Based on the claim construction, Gilead ultimately conceded infringement before trial.  But, it argued that under the claim construction, the asserted claims of the ʼ597 patent were invalid for both lack of enablement and written description under U.S.C. § 112(a).  Gilead’s rationale was that there are billions of potential nucleosides with a methyl group in the 2’ up position and that a person of ordinary skill in the art would not know, without undue experimentation, which of these nucleosides would be effective for treating hepatitis C.  So, while the jury was relieved of considering infringement, it was tasked with deciding whether the claims were valid under § 112 and if so, what damages were to be paid by Gilead.

In late 2016, the jury sided with Idenix when it upheld the validity of the asserted claims of the ʼ597 patent and awarded Idenix over $2 billion (based on a 10% royalty rate from the sales of both drugs).  Gilead pleaded with the district court in post-trial motions to overturn the verdict and also hold that the claims were invalid for failing to satisfy the written description requirement under § 112(a).  While the district court granted Gilead’s JMOL on enablement, it denied the motion with respect to written description.  Idenix appealed.

The Majority’s Opinion

The Federal Circuit affirmed the lower court’s decision on enablement but reversed the denial of JMOL on written description.  In explaining its affirmation of the lack of enablement finding, the majority weighed each of the Wands factors that the jury had before it:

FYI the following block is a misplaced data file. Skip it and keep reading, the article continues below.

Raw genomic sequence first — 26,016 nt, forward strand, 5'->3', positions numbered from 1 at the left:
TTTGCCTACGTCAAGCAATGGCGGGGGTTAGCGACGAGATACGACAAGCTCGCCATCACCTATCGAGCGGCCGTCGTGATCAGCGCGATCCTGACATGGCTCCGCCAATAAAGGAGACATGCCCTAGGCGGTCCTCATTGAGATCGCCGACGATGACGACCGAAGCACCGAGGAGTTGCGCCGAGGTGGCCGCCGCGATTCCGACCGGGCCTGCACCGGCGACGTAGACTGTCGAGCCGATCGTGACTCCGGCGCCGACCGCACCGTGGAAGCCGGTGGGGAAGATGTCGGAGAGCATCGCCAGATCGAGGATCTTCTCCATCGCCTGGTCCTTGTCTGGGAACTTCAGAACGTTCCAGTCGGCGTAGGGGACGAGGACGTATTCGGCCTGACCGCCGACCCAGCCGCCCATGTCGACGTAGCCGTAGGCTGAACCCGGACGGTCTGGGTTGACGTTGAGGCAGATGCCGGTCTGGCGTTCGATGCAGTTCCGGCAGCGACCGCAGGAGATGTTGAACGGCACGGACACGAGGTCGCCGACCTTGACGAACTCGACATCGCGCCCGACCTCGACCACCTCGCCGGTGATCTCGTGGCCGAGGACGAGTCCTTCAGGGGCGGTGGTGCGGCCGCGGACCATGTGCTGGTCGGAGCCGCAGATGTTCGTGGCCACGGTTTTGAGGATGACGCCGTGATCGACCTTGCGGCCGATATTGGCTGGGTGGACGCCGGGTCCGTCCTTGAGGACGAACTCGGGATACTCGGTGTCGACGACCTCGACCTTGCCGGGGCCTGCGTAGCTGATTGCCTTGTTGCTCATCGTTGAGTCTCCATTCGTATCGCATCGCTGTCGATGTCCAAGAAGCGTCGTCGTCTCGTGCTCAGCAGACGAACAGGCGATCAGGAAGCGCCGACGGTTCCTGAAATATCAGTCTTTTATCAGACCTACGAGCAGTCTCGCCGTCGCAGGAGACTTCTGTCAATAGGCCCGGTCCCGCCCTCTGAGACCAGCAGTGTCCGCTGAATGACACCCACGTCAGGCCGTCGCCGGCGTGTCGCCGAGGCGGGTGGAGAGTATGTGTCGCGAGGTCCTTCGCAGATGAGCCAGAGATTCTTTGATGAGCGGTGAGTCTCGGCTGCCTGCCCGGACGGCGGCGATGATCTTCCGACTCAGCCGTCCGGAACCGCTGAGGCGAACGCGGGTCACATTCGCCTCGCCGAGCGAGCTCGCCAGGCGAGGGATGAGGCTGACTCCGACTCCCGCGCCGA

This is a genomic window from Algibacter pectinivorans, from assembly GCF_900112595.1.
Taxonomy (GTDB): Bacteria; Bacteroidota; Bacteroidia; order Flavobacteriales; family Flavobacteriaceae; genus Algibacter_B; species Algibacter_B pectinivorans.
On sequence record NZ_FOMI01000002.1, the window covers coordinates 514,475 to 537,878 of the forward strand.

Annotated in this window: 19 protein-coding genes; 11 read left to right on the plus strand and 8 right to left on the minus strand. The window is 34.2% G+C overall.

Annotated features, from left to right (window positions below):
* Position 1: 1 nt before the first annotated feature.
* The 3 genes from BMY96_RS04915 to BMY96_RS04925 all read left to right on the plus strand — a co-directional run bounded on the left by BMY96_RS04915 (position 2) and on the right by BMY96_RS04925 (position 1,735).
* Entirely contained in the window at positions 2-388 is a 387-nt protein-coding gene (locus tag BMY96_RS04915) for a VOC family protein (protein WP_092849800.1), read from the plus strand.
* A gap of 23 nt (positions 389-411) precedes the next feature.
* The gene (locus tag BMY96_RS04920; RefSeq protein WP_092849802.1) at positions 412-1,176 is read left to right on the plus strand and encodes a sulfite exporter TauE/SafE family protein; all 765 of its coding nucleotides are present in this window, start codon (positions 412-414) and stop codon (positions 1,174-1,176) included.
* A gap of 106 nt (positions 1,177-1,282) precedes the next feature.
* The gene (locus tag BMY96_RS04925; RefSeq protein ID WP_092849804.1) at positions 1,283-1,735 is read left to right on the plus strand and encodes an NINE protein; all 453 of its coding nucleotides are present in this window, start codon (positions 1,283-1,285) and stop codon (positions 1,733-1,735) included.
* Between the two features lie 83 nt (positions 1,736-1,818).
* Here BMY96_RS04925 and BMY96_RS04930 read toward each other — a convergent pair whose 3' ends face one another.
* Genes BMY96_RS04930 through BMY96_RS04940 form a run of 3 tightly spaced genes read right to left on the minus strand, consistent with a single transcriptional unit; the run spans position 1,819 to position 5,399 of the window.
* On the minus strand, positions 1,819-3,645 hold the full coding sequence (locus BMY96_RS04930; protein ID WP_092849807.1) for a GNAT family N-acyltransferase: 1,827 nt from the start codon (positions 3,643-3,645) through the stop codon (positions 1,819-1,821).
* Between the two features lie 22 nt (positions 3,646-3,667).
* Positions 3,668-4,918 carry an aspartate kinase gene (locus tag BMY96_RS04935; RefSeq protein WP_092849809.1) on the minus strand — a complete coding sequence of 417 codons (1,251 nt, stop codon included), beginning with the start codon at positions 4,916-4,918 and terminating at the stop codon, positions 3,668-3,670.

(1) the quantity of experimentation necessary;

(2) how routine any necessary experimentation is in the relevant field;

(3) whether the patent discloses specific working examples of the claimed invention;

(4)  the amount of guidance presented in the patent;

(5) the nature and predictability of the field;

(6) the level of ordinary skill; and

(7) the scope of the claimed invention.

In re Wands, 858 F.2d 731, 737 (Fed. Cir. 1988).  The parties themselves had agreed on the high level of ordinary skill and experts from both sides concurred as to the unpredictability of the field.  As such, both of these factors were found to weigh in favor of non-enablement.  As to the quantity of experimentation necessary, the court agreed with the lower court’s finding that excessive experimentation would have been required to determine which 2’-methyl nucleosides would be effective for treating hepatitis C virus.  In addition, the majority explained that the working examples and guidance in the ʼ579 patent merely provided a starting point for further research, but did not go so far as to allow a skilled artisan to know which 2’-methyl nucleosides are or are not effective against hepatitis C virus.  The final factor—scope (overbreadth) of the claims—also weighed in favor of non-enablement.  Thus, weighing each of the factors, the majority concluded as a matter of law that the asserted claims of the ʼ597 patent were invalid for lack of enablement.  In further supporting its decision, the majority likened the facts of this case to those in Wyeth and Cordis Corp. v. Abbott Laboratories, where the claims encompassed millions of compounds, while only a much smaller subset of those compounds would have actually had the functional effect required by the claims.  As here, the court in Wyeth found that having to synthesize and screen each potential compound for effectiveness was undue experimentation.